CA trust is important. See what @Gil asked about that earlier on the thread and 
my reply.

Charles


-----Original Message-----
From: IBM Mainframe Discussion List [mailto:IBM-MAIN@LISTSERV.UA.EDU] On Behalf 
Of Pew, Curtis G
Sent: Friday, April 6, 2018 9:44 AM
To: IBM-MAIN@LISTSERV.UA.EDU
Subject: Re: Software Delivery on Tape to be Discontinued


> On Apr 6, 2018, at 7:57 AM, Charles Mills <charl...@mcn.org> wrote:
> 
> Your certificate contains the public half of a public-private key pair. You 
> generated that pair and keep the private part private.
> 
> The entire certificate is signed by a certificate authority. In other words, 
> it contains a hash encrypted with the private key of the CA.
> 
> The recipient of the certificate verifies that it is valid by verifying that 
> the hash can be decrypted with the CA's public key, which is contained in the 
> recipient's CA certificate.
> 
> So ... your private key has played no part in validating the certificate.
> 
> Now ... for data traffic purposes, the recipient creates a random number 
> which will be used for secret key encryption/decryption of data traffic. He 
> encrypts that random number with the public key from the certificate and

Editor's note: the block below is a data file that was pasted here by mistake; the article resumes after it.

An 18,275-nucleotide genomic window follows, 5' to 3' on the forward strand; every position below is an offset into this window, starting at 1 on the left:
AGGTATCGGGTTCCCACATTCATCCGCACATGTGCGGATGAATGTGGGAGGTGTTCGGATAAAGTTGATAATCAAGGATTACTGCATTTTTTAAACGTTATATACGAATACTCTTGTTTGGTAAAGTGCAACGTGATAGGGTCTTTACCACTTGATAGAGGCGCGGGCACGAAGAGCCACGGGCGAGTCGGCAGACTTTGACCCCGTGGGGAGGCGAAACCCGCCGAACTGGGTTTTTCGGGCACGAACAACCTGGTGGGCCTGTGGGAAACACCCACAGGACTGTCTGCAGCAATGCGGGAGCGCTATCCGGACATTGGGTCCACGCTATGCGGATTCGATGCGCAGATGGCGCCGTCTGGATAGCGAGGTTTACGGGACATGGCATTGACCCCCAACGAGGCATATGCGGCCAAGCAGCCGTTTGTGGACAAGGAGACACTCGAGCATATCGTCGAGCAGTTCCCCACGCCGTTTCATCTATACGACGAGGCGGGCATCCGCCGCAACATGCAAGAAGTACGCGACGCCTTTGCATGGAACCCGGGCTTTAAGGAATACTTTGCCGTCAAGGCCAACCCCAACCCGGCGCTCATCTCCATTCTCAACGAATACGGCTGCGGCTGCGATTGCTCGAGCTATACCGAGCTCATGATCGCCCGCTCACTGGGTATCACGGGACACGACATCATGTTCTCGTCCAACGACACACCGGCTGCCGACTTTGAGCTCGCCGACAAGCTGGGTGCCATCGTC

> sends it to you. You decrypt it with your private key and use it for secret 
> key encryption/decryption of session traffic. That is where your private key 
> comes in.
> 
> The above is a simplification and leaves out details like client certificates 
> and intermediate certificates, but it accurately represents the essence of 
> the thing.

Just to play devil’s advocate here, though:

• How do you know if you can trust the CA? How carefully do they vet the source 
of the public key before they sign it? How carefully do they secure their 
private key?

• For that matter, how carefully has the person you’re communicating with 
secured his private key?

At some point you have to trust someone, but if you’re super paranoid (as 
seemed to be the case in the post that started this discussion) you’ll want to 
limit how many people you trust, and you’ll want to continually verify that 
your trust is warranted. I can conceive of cases where you’d want to begin by 
asking your partner to hand deliver his public key, and provide strong 
guarantees about his policies for securing the corresponding private key.


-- 
Pew, Curtis G
curtis....@austin.utexas.edu
ITS Systems/Core/Administrative Services


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